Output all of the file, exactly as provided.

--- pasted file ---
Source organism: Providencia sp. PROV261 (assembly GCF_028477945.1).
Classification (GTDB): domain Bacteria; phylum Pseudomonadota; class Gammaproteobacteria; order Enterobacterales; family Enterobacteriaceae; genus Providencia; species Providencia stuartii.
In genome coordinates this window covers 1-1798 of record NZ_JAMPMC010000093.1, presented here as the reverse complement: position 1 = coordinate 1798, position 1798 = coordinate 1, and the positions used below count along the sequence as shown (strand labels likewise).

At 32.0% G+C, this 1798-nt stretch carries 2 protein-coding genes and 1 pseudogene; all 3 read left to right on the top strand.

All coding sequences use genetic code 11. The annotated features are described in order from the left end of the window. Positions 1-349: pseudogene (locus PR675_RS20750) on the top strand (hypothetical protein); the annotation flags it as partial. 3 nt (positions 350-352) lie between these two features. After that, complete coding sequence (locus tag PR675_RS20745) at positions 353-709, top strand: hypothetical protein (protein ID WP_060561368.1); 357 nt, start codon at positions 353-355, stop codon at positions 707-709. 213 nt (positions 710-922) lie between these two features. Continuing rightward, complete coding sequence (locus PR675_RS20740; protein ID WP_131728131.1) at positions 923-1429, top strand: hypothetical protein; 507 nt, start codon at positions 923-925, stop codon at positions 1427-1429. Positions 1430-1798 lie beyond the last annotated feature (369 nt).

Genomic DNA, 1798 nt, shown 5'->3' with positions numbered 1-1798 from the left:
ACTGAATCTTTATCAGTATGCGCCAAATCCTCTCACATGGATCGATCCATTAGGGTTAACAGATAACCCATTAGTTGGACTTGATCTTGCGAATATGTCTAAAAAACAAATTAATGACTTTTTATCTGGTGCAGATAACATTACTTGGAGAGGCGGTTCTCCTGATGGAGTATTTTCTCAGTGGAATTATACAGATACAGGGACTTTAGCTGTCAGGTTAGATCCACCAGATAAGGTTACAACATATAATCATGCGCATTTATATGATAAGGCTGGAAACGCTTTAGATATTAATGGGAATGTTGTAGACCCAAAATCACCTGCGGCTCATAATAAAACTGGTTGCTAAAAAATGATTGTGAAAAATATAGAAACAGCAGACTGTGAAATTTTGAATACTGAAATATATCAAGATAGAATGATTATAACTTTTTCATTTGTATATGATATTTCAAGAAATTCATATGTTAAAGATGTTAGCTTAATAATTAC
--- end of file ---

Source organism: Providencia sp. PROV261 (assembly GCF_028477945.1).
Classification (GTDB): domain Bacteria; phylum Pseudomonadota; class Gammaproteobacteria; order Enterobacterales; family Enterobacteriaceae; genus Providencia; species Providencia stuartii.
In genome coordinates this window covers 1-1798 of record NZ_JAMPMC010000093.1, presented here as the reverse complement: position 1 = coordinate 1798, position 1798 = coordinate 1, and the positions used below count along the sequence as shown (strand labels likewise).

At 32.0% G+C, this 1798-nt stretch carries 2 protein-coding genes and 1 pseudogene; all 3 read left to right on the top strand.

All coding sequences use genetic code 11. The annotated features are described in order from the left end of the window. Positions 1-349: pseudogene (locus PR675_RS20750) on the top strand (hypothetical protein); the annotation flags it as partial. 3 nt (positions 350-352) lie between these two features. After that, complete coding sequence (locus tag PR675_RS20745) at positions 353-709, top strand: hypothetical protein (protein ID WP_060561368.1); 357 nt, start codon at positions 353-355, stop codon at positions 707-709. 213 nt (positions 710-922) lie between these two features. Continuing rightward, complete coding sequence (locus PR675_RS20740; protein ID WP_131728131.1) at positions 923-1429, top strand: hypothetical protein; 507 nt, start codon at positions 923-925, stop codon at positions 1427-1429. Positions 1430-1798 lie beyond the last annotated feature (369 nt).

Genomic DNA, 1798 nt, shown 5'->3' with positions numbered 1-1798 from the left:
ACTGAATCTTTATCAGTATGCGCCAAATCCTCTCACATGGATCGATCCATTAGGGTTAACAGATAACCCATTAGTTGGACTTGATCTTGCGAATATGTCTAAAAAACAAATTAATGACTTTTTATCTGGTGCAGATAACATTACTTGGAGAGGCGGTTCTCCTGATGGAGTATTTTCTCAGTGGAATTATACAGATACAGGGACTTTAGCTGTCAGGTTAGATCCACCAGATAAGGTTACAACATATAATCATGCGCATTTATATGATAAGGCTGGAAACGCTTTAGATATTAATGGGAATGTTGTAGACCCAAAATCACCTGCGGCTCATAATAAAACTGGTTGCTAAAAAATGATTGTGAAAAATATAGAAACAGCAGACTGTGAAATTTTGAATACTGAAATATATCAAGATAGAATGATTATAACTTTTTCATTTGTATATGATATTTCAAGAAATTCATATGTTAAAGATGTTAGCTTAATAATTAC